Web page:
RoDI is an open hardware and software, wireless, low cost and easy to use educational robot designed and built by Gary Servin. The name RoDI is an acronym of “Robot Didáctico Inalámbrico”, which in Spanish means wireless didactic robot.
The robot has a custom PCB based on the ATMEGA328p microcontroller that has a bunch of sensors (ultrasonic, infrared, light), actuators (motors, led, RGB led), a rechargeable battery over micro USB and a ESP8266 WiFi module to interact with the ATMEGA over a wireless connection.
The Arduino UNO board has the same ATMEGA328p microcontroller so the Arduino IDE and libraries can be used to program the robot’s firmware.
But since the goal is to be use RoDI as an educational tool for kids, its default’s firmware (rodi-web developed by Martin Abente) is a small daemon that accepts HTTP requests, to control the robot using a very simple API.
Because the robot can be controlled over HTTP, it’s very easy to develop clients for RoDI. For example there is a Python client library (rodi-py), Android (rodroid) and IOS (RoDios) client apps and even a plugin for the Turtleblocks visual programming tool (rodi-plugin-turtlebots) so the robot can be controlled using visual building blocks. The robot can even be controlled using commands like curl and wget so the entry level is really low!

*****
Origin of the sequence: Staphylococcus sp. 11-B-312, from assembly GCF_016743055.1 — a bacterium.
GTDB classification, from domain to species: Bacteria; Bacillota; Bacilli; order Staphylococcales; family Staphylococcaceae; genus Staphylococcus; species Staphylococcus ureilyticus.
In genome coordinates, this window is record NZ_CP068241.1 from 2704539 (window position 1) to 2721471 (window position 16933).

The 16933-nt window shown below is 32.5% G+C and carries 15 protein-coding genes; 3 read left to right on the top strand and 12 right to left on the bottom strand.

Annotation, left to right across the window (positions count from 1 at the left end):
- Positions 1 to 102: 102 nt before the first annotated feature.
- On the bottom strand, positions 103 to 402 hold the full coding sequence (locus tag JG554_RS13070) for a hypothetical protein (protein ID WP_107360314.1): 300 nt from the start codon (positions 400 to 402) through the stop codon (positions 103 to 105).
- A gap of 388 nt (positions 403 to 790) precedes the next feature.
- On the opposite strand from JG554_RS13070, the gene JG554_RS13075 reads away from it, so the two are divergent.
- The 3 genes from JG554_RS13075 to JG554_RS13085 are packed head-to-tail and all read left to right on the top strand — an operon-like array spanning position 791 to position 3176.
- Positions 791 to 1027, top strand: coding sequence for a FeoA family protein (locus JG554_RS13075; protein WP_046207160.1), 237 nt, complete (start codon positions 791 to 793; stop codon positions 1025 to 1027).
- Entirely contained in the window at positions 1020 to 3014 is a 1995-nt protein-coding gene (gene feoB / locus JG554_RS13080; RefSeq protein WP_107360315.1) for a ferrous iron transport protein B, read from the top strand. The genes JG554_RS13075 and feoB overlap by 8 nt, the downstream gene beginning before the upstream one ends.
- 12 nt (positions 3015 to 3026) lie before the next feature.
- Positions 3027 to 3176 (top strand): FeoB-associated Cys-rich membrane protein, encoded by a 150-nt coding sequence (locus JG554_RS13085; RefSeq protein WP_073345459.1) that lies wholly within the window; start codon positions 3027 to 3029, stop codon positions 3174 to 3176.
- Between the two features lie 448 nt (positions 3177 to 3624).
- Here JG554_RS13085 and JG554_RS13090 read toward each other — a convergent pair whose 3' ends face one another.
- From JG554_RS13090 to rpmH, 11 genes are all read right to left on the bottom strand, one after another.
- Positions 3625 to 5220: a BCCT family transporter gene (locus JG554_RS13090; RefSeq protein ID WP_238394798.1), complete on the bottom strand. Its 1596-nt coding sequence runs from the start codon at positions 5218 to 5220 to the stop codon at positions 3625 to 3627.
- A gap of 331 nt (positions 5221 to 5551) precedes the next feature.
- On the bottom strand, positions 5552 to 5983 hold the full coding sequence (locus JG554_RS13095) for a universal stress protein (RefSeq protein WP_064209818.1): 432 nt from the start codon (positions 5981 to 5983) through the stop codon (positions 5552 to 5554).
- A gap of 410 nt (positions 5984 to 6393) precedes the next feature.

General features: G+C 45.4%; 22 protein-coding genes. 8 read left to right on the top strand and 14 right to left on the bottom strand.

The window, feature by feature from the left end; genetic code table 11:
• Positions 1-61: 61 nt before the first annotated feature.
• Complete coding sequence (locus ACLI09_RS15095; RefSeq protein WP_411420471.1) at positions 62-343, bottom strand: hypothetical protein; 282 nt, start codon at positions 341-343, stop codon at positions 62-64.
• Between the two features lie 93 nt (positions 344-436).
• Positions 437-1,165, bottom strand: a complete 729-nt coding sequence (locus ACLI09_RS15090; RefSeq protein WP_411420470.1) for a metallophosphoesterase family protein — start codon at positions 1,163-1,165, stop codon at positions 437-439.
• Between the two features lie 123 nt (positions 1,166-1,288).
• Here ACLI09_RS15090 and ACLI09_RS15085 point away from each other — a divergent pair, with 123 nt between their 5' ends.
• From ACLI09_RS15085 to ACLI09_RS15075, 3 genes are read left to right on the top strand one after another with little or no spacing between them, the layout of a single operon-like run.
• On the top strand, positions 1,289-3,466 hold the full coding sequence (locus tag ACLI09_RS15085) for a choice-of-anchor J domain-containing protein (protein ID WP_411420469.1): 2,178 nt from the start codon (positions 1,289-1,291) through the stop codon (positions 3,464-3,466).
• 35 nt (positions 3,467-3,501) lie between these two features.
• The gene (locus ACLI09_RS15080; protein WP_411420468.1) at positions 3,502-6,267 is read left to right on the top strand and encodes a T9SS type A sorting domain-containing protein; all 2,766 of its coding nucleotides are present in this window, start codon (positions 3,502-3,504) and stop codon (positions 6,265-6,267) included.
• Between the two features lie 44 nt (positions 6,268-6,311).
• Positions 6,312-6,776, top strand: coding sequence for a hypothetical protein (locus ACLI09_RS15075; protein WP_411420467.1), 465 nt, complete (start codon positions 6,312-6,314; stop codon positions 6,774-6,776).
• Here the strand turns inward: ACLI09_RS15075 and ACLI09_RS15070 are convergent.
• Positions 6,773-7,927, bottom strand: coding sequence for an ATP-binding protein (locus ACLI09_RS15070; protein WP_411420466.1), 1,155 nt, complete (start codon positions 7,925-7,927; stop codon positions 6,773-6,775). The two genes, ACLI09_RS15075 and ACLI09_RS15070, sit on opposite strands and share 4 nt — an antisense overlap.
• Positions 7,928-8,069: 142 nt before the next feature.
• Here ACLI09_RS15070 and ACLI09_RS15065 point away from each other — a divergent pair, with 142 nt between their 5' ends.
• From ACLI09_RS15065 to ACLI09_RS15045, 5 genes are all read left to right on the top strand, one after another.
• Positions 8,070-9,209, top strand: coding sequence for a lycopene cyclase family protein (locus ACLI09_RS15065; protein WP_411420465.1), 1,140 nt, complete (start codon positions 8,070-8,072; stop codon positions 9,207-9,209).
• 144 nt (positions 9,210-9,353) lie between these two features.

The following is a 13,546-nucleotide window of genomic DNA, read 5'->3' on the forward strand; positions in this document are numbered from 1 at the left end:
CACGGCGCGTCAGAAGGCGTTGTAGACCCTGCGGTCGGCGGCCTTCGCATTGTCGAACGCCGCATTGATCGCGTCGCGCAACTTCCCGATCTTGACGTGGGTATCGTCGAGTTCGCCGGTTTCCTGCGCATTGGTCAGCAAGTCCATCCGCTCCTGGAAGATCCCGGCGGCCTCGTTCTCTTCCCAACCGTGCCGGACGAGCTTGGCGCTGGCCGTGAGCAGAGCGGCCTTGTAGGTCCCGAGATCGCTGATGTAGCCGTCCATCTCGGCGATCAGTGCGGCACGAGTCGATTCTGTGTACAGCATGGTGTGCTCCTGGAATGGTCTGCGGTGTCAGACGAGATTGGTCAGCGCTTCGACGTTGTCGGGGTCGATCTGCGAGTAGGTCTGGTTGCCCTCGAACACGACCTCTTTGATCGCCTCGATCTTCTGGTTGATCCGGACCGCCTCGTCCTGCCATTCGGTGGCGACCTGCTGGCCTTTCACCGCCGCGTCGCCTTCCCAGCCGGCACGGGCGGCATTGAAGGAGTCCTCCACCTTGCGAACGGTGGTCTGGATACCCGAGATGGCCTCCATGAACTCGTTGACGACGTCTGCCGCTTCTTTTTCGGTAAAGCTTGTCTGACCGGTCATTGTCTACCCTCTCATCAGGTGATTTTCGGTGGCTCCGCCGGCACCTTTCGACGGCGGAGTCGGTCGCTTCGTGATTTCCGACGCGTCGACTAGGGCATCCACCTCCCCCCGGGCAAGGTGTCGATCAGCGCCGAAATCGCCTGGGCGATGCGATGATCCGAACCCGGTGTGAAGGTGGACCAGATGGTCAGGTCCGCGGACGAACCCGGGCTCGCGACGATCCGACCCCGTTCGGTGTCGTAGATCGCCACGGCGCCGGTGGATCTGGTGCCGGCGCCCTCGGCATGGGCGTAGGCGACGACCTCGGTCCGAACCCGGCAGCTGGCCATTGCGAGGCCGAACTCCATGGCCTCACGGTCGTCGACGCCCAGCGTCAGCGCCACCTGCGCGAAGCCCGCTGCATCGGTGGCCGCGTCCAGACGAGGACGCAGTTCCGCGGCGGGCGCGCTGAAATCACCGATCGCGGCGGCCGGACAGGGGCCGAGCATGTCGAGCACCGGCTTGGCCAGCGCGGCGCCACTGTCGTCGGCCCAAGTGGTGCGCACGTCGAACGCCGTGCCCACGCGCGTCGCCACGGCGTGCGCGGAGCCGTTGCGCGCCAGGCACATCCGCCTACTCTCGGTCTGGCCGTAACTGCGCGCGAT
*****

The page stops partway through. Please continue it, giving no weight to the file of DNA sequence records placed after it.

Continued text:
I’m learning about the Robot Operating System (ROS) in my free time, so I thought that an easy first project would be to add ROS support for RoDI. One way to do this is to use the rosserial_arduino package, and in fact Gary already has a custom RoDI firmware that does exactly this. The firmware subscribes to a cmd_vel topic and receives Twist messages to move the robot, and publish the sonar data as Range messages into a ultrasound topic.
But a disadvantage of this approach is that the default rodi-web firmware has to be replaced in order to control the robot from ROS. So I wrote the rodi_robot package that also subscribes to the cmd_vel topic and publishes the sonar data to a ultrasound topic, but does a translation between ROS messages and HTTP requests to use the rodi-web API directly. That way, RoDI is supported by ROS without the need to replace its default firmware.
I hope this package can be useful for people wanting to learn ROS using a (not simulated) robot, since its low cost makes RoDI very affordable.